Major depressive disorder and the depression in bipolar disease *cannot be
"cured" by going for a hike*. These are chronic, debilitating diseases,
that impact an individual, their families and our society in horrific ways.
There are worse than many other chronic diseases, because they are diseases
of brain and behavior.
I understand the point that you are trying to make about the transactional
model, but, unfortunately, you are perpetrating an obsolete myth
that individuals with psychiatric disease could just get better by "pulling
themselves up by their bootstraps." Modern neuroscience research has shown
us, probably more than anything else, that these are as serious as diseases
of the heart, liver or kidney, but once again, the stigma of these diseases
persist. And they are diseases, not "disorders."
I would agree that the draft DSM-5 has attempted to split psychiatric
diagnoses into too many potential CPT codes for reimbursement - edged on by
idiots (IMHO) like Dr. Drew Pinsky of TV fame, who pushed to have "sex
addiction" included in DSM-5 as a disease.
Maybe we should suggest that PTS or TBI can be cured by exercise - this is
a laughable notion.
Kind regards - Gerry Higgins, Ph.D.
On Thu, Mar 8, 2012 at 1:03 PM, Tom Munnecke wrote:
> re: things not happening being the most important.. yes, a very big
> topic. It gets to the core of prevention and health. If someone cures
> their depression by doing lots of hiking, rather than getting a
> prescription for an antidepressant, there is no transaction, no DRG, no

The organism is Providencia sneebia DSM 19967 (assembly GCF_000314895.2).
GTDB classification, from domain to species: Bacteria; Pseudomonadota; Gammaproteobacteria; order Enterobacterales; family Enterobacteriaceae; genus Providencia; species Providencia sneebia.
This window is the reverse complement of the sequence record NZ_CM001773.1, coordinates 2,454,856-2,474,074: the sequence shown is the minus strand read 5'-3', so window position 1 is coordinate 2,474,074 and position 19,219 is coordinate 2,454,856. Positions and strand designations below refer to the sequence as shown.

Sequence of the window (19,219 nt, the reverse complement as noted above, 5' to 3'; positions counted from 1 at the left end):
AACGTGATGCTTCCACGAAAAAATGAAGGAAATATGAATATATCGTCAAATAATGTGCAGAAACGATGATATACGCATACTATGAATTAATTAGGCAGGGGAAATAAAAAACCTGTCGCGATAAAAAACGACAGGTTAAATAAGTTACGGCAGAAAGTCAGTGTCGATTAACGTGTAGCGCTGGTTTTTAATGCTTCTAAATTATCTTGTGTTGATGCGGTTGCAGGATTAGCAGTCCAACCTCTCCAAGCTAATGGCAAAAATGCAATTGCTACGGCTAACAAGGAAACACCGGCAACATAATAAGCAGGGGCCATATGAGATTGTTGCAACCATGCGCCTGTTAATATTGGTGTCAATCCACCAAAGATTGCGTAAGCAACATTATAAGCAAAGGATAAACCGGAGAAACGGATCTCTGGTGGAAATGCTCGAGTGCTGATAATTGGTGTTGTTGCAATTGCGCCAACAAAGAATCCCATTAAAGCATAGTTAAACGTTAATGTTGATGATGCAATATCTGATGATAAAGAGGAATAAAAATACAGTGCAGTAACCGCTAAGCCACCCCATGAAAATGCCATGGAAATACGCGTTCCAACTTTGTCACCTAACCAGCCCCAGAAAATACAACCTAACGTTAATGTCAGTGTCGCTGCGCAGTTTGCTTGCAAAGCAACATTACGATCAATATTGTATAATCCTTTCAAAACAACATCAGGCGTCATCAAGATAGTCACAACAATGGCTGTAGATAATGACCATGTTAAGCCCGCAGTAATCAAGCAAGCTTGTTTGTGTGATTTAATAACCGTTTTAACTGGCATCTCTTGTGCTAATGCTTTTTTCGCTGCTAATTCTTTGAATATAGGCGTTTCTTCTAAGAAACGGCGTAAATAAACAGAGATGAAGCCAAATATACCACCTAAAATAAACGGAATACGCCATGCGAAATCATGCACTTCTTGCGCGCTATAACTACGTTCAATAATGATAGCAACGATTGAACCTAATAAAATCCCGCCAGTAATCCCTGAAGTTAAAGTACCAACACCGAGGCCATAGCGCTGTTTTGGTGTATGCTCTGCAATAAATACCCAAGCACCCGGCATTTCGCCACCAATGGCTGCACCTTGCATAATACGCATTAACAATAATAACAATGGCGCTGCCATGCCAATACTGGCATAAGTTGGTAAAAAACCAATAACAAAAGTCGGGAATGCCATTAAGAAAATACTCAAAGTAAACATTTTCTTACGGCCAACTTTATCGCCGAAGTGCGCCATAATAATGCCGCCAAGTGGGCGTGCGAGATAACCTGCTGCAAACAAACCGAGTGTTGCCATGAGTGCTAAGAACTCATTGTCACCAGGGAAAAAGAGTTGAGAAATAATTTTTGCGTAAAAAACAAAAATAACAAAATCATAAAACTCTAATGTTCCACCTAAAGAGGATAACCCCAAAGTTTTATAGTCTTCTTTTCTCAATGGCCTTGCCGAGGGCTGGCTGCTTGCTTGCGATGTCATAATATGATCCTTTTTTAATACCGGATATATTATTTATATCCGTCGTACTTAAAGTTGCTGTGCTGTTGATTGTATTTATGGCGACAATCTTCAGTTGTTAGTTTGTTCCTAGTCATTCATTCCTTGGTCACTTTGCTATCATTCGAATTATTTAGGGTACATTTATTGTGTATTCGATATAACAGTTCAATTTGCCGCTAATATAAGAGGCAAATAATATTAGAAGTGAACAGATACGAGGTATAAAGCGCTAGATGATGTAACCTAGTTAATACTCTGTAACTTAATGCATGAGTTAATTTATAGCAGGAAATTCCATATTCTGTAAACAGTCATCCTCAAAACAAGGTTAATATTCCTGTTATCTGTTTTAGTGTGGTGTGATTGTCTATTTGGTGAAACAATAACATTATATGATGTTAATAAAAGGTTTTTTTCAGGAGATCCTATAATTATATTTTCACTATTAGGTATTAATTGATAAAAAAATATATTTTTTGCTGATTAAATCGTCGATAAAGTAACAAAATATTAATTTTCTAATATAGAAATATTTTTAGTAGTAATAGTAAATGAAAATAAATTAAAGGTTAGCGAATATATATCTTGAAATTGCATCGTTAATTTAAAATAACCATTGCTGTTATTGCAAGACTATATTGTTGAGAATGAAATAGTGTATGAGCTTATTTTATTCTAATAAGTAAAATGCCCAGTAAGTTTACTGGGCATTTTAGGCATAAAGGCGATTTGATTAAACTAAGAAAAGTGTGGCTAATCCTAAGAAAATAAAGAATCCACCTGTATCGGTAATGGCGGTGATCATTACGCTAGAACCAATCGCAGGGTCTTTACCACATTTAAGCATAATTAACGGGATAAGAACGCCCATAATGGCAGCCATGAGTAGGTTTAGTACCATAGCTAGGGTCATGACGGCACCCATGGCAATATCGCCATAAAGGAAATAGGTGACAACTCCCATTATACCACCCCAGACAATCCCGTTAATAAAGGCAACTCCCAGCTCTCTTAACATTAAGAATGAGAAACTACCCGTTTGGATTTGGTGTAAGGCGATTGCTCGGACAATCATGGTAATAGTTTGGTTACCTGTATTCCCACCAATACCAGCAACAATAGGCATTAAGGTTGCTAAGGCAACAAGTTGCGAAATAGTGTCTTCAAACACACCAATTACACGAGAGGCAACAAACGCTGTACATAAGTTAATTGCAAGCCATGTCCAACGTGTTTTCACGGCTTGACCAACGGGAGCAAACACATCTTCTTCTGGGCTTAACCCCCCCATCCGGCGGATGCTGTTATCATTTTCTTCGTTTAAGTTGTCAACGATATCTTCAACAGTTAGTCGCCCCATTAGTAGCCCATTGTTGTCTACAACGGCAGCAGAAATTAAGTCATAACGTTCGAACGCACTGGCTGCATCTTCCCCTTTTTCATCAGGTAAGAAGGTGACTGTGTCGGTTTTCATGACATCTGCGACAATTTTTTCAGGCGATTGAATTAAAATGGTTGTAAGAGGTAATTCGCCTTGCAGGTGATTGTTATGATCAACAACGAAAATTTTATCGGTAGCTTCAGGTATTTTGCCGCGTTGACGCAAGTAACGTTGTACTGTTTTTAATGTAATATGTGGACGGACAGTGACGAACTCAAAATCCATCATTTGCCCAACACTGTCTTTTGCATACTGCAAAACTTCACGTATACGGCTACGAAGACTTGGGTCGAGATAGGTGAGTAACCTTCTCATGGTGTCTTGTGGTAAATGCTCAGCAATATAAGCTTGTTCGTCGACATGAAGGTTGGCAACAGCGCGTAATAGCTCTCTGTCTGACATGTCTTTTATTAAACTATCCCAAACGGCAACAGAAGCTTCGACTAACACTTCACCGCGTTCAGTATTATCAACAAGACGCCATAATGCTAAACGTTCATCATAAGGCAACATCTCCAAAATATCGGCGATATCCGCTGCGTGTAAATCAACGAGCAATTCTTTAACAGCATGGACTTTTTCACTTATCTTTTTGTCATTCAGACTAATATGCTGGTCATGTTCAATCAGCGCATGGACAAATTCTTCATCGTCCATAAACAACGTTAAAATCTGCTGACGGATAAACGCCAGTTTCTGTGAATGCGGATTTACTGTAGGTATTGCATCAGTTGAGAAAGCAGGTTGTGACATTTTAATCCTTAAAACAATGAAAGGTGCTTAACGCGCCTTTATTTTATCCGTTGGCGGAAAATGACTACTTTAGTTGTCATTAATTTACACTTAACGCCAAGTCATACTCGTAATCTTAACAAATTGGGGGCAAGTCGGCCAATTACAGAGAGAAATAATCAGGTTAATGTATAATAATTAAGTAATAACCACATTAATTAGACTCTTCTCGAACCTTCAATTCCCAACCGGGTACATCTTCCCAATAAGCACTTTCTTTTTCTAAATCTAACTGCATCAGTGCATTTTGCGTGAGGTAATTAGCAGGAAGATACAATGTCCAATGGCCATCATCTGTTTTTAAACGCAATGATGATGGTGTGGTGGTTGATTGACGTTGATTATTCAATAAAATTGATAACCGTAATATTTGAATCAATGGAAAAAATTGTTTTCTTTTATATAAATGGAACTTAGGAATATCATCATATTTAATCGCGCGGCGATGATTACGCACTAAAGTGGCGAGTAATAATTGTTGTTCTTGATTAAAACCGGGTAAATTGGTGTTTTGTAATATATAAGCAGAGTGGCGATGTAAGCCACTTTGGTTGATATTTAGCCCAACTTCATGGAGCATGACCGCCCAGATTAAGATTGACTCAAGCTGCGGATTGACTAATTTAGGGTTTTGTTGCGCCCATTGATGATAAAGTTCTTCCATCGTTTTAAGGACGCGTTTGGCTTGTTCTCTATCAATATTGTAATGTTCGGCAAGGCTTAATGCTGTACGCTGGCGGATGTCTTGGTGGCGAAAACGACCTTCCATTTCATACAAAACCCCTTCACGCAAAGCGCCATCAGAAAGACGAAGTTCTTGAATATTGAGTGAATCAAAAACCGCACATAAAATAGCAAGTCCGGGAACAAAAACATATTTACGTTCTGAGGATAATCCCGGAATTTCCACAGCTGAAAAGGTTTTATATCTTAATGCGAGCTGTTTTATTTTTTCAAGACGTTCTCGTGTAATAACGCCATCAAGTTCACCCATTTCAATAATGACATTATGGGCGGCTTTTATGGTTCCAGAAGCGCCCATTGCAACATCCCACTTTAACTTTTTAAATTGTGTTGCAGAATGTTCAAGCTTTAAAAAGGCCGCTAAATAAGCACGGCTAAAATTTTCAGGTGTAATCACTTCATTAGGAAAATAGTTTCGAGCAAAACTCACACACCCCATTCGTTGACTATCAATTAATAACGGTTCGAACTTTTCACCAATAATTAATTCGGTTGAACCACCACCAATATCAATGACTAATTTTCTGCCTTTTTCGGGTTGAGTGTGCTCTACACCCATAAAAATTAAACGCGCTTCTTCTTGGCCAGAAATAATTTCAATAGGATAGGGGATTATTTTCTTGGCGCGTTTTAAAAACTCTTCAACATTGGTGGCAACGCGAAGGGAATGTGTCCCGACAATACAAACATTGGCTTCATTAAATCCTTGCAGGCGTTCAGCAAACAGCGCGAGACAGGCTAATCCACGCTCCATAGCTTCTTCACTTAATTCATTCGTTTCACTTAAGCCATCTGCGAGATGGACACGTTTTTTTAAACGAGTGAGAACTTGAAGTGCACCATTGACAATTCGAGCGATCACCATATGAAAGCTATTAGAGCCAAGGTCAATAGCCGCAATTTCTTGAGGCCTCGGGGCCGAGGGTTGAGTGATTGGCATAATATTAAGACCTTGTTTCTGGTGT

> income for anyone (except perhaps a shoe company). There are no "outcomes"
> to assess, and no way to know if this prevented a heart attack, diabetes,
> or whatever. So how does one do a cost/benefit analysis of hiking?
> The transactional model of health care is based on the things done - RIM
> talks about everything starting with an activity. The elegant solution -
> dissolving problems before they are manifest - is not visible to the
> My "bucket list" of things to do for VistA that never got implemented was
> a system I called "pendex" or pending index of things expected around a
> patient. This state would be held in a container I called an "ensemble" -
> or people, things, knowledge, and agents seeking to accomplish some health
> care goal, which I called a "transformation." Ensembles were a way of
> decoupling the architecture from the organization chart or agency - a way
> of moving to a model of personalization.
> Alas, the world seems to be moving away from this concept into
> mega-turbo-hyper centralization :(
> Full post: http://www.osehra.org/blog/proposal-create-imaging-group-osehra
> Manage my subscriptions:
> Stop emails for this post: